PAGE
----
A morality tale for the 21st century, Official Secrets tells the true story of British Intelligence whistle-blower Katharine Gun who, during the immediate run-up to the 2003 Iraq invasion, leaked a top secret NSA memo exposing a joint US-UK illegal spying operation against members of the UN Security Council. The memo proposed blackmailing smaller, undecided member states into voting for war. At great personal and professional risk, journalist Martin Bright published the leaked document in The Observer newspaper in London, and the story made headlines around the world. Members of the Security Council were outraged and any chance of a UN resolution in favour of war collapsed. But within days, Bush declared he no longer needed UN backing and invaded anyway. As Iraq descended into chaos, Katharine was arrested and charged with breaching the Official Secrets Act. Martin faced potential charges too. Their legal battles exposed the highest levels of government in both London and Washington ...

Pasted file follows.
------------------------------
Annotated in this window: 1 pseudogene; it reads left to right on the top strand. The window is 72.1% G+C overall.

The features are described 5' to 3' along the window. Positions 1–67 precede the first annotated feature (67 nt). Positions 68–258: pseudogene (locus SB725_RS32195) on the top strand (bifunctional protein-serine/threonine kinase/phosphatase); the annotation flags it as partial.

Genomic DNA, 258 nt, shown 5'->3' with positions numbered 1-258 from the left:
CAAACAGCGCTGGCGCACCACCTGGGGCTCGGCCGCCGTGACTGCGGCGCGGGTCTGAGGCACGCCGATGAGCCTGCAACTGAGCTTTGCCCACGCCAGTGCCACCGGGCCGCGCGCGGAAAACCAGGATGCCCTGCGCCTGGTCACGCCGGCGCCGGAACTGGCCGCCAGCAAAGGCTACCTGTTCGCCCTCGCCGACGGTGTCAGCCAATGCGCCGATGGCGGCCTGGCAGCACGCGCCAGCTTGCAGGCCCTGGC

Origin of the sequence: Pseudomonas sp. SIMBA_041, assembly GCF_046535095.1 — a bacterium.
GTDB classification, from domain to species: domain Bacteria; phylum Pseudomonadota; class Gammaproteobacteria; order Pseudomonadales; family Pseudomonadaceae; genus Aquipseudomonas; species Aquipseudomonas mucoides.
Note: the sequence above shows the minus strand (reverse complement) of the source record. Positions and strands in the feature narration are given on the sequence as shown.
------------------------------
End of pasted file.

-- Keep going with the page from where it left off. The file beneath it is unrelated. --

It's sometimes difficult for films that deal with heavy dialogue covering subjects that are not always the easiest to translate on screen to create thrilling 100 minutes or so. Official Secrets does it well, bolstered by yet another great (period piece) performance from Keira Knightley. This film may not be revered as much as All the President's Men or Spotlight but it's up there for me. Separating itself by showing the true costs of being a whistleblower emotionally and physically while still succeeding in using a similar formula structurally. I was nothing short of enthralled with Official Secrets.
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